Yoruba Women, Work, and Social Change

Yoruba Women, Work, and Social Change

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The Yoruba, one of the largest and most historically important ethnic groups in Nigeria, are noted for the economic activity, confidence, and authority of their women. Yoruba Women, Work, and Social Change traces the history of women in Yorubaland from around 1820 to 1960 and Nigerian independence. Integrating fresh material from local court records and four decades of existing scholarship, Marjorie Keniston McIntosh shows how and why women's roles and status changed during the 19th century and the colonial era. McIntosh emphasizes connections between their duties within the household, their income-generating work, and their responsibilities in religious, cultural, social, and political contexts. She highlights the forms of patriarchy found within Yorubaland and explores the impact of Christianity, colonialism, and international capitalism. This keen and insightful work offers a unique view of Yoruba women's initiative, adaptability, and skill at working in groups.
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Product details

  • Paperback | 352 pages
  • 154.94 x 233.68 x 22.86mm | 612.35g
  • Indiana University Press
  • Bloomington, IN, United States
  • English
  • 13 b&w photos, 5 maps
  • 0253220548
  • 9780253220547
  • 2,107,967

Review quote

. . . well researched and based on a vast array of sources, such as missionary accounts, records of native courts, British colonial office documents, newspapers, diaries, letters, and financial accounts of Yoruba women as well as oral histories and interviews. The work is nicely written, clearly discussing the author's themes of gender and patriarchy, women and colonialism, and female agency in Yorubaland. It is a welcome addition to texts on gender history in Africa as well as West African history.April 2009 -- Cyrelene Amoah * Southern Illinois University * Yoruba Women is valuable as a reflection of the state of knowledge on the Yoruba and as the benchmark from which the future of Yoruba studies can proceed. It will be well referred to for a long time. * Journal of African History * [This] book provides highly interesting insights into Yoruba history and culture, including the effects of slave trade and colonialism, the arrival of Islam and Christianity, changes through the introduction of British legal system, and Western schooling. . . . a good read for anybody interested in African culture, history, or women's roles.#41 April 2009 * MISSIOLOGY: Intnl Review * Clearly written and cogently argued, this book is the first comprehensive survey of Yoruba women's lives from the precolonial period until independence. . . . A major contribution to Nigerian and African women's history, this book should be included in all college and university libraries. . . . Highly recommended.September 2009 * Choice * McIntosh's approach makes her book a valuable addition to introductory and survey courses of Africa. Volume 73/3, 2010 * Bulletin of the School of Oriental and African Studies * This book is recommended for courses in African women's history, African history, and Gender and Women's Studies courses. It is well-researched and documented and it covers a span of history that is invaluable to the broader understanding of Nigeria in general and the Yoruba in particular before,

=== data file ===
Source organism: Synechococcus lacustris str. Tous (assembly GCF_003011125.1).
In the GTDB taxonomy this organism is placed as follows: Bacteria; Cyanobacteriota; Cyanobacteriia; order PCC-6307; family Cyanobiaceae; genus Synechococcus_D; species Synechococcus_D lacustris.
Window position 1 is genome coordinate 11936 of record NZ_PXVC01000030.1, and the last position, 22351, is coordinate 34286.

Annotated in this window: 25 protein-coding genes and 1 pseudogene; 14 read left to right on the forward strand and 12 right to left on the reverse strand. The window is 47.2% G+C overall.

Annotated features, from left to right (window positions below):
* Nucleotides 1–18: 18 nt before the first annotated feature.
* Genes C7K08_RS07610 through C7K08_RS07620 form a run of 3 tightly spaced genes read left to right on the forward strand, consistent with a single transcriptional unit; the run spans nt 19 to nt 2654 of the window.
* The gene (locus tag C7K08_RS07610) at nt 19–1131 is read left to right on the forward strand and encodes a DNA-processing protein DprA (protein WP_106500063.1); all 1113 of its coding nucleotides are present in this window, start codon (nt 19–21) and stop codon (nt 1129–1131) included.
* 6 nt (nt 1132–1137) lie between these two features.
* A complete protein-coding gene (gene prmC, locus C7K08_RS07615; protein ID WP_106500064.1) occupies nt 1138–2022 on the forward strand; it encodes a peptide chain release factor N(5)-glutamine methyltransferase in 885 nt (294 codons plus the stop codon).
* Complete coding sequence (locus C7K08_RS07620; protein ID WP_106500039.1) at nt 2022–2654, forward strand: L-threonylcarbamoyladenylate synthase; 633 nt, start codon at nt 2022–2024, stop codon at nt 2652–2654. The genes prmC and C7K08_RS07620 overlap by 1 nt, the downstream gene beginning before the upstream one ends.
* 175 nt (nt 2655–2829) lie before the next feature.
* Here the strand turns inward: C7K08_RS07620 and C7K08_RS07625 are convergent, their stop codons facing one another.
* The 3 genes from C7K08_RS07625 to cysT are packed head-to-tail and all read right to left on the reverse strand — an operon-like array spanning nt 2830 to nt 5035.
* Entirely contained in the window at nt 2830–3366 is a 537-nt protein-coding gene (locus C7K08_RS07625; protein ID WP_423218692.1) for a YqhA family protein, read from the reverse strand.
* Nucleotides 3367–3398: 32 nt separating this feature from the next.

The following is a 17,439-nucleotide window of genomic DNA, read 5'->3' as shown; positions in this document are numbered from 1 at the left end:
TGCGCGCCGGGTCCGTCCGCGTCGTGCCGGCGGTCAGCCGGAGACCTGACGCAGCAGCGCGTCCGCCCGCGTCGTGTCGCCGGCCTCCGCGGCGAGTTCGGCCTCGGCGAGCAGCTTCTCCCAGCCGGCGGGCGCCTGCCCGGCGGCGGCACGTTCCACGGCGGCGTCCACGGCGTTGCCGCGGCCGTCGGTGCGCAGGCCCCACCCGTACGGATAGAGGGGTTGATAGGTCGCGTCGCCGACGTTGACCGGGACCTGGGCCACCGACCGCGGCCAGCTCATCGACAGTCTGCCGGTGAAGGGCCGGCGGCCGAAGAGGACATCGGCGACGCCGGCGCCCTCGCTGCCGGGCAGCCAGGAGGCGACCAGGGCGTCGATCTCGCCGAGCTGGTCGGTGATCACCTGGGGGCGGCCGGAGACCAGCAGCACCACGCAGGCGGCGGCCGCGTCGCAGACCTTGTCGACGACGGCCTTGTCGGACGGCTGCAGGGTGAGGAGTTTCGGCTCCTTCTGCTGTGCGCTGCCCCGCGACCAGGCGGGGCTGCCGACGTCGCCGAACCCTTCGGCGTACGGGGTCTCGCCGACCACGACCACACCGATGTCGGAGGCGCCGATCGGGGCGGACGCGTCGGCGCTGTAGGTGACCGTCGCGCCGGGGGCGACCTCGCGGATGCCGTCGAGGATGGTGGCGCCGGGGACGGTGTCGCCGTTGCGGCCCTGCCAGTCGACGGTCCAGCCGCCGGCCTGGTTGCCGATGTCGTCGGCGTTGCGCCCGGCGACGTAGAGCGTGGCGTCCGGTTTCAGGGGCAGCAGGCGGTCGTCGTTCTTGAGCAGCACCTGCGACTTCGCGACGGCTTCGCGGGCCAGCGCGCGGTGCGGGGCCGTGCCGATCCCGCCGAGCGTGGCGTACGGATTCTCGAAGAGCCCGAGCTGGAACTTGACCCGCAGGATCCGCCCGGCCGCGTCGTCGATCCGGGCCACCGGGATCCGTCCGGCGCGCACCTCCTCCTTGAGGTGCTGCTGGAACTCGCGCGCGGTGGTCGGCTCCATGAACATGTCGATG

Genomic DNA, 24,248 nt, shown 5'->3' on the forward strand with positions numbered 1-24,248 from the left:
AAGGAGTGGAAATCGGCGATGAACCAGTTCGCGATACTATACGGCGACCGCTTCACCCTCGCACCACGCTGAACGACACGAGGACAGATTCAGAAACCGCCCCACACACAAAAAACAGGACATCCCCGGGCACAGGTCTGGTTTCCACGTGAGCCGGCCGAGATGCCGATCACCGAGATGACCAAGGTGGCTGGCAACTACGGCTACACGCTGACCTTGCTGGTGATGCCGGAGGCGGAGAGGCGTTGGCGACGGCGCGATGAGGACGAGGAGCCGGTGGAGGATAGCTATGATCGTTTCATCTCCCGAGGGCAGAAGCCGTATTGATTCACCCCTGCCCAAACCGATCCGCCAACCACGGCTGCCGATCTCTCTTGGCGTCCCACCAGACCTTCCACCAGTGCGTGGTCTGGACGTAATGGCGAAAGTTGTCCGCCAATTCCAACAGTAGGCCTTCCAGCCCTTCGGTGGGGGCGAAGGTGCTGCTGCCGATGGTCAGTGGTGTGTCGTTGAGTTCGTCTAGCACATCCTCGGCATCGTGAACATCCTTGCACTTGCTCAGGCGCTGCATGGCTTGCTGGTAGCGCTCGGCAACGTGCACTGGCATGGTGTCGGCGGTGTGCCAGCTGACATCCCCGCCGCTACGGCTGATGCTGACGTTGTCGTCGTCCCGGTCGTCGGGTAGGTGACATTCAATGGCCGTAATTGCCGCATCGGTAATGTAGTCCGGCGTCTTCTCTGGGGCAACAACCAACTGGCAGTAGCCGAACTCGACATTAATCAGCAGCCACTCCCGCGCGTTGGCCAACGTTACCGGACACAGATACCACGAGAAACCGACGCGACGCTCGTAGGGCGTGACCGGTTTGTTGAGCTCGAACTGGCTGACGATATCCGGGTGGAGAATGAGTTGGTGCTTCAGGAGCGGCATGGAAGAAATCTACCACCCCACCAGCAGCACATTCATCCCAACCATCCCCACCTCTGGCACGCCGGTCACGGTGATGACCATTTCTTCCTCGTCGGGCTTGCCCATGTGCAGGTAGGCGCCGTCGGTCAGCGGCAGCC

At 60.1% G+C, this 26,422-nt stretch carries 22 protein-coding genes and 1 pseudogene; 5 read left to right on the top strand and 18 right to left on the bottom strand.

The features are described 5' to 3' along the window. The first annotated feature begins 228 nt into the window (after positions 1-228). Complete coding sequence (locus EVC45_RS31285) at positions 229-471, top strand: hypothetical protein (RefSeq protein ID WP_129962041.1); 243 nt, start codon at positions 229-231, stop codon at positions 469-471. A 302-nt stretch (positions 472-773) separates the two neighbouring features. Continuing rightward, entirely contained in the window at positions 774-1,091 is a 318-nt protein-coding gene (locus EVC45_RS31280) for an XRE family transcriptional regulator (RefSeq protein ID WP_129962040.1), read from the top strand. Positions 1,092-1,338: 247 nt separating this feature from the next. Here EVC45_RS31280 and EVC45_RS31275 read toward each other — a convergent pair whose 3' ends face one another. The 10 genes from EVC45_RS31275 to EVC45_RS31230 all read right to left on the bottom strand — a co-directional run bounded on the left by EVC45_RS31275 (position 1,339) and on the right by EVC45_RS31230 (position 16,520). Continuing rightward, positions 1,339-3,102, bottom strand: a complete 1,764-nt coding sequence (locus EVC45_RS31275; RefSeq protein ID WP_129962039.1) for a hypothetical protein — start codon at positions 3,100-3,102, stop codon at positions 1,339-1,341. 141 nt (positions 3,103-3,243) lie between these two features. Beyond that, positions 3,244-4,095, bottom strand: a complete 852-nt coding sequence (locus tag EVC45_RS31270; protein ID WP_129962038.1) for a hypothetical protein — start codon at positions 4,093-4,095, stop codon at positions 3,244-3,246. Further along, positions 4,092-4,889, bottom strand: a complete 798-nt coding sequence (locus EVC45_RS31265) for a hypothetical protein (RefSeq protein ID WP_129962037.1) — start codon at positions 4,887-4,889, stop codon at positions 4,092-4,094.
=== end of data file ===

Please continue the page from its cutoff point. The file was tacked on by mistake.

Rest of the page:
during, and after colonial rule. The book is well-written and organised and would interest readers who are new to African studies or African women's history. * Feminist Africa * Yoruba Women, Work, and Social Change provides an excellent overview of Yoruba history

and culture as well as illuminating descriptions of the activities of Yoruba women . . . it is an essential place to start for anyone interested in the history and culture of Yoruba women in south-western Nigeria. Its descriptive nature, chronological organisation, and flowing prose make this work highly accessible . . . .Vol. 34.1 March 2010 -- Ann Genova * Roanoke College * [T]his comprehensively researched and compellingly rendered study is sure to be valued by Africanists and will prove of considerable interest to non-Africanists concerned with its themes. June 2010 * American Historical Review *
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About Marjorie K McIntosh

Marjorie Keniston McIntosh is Distinguished Professor of History Emerita at the University of Colorado, Boulder. Her work on Africa includes Women, Work, and Domestic Virtue in Uganda, 1900-2003, written with Grace Bantebya Kyomuhendo, which received the 2007 Aidoo-Snyder Prize awarded by the Women's Caucus of the African Studies Association. She is also author of Working Women in English Society, 1300-1620 and Controlling Misbehavior in England,1370-1600.
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Table of contents

ContentsPreface and AcknowledgmentsNote on Language and OrthographyAbbreviations, Terms, and ExplanationsPart 1. Introduction 1. Opening 2. Sources and QuestionsPart 2. The Context of Women's Lives 3. Yorubaland, 18201893 4. Colonial Yorubaland, 18931960 5. Family and MarriagePart 3. Women's Economic Activities 6. Labor, Property, and Agriculture 7. Income-Generating Activities in the Nineteenth Century 8. New Approaches to Familiar Roles during the Colonial Period 9. Western Skills and Service CareersPart 4. Other Public Roles and Broader Issues 10. Religion, Cultural Forms, and Associations 11. Regents and Chiefs, Economic Organizations, and Politics 12. Patriarchy, Colonialism, and Women's AgencyGlossary of Yoruba WordsNotesList of ReferencesIndex
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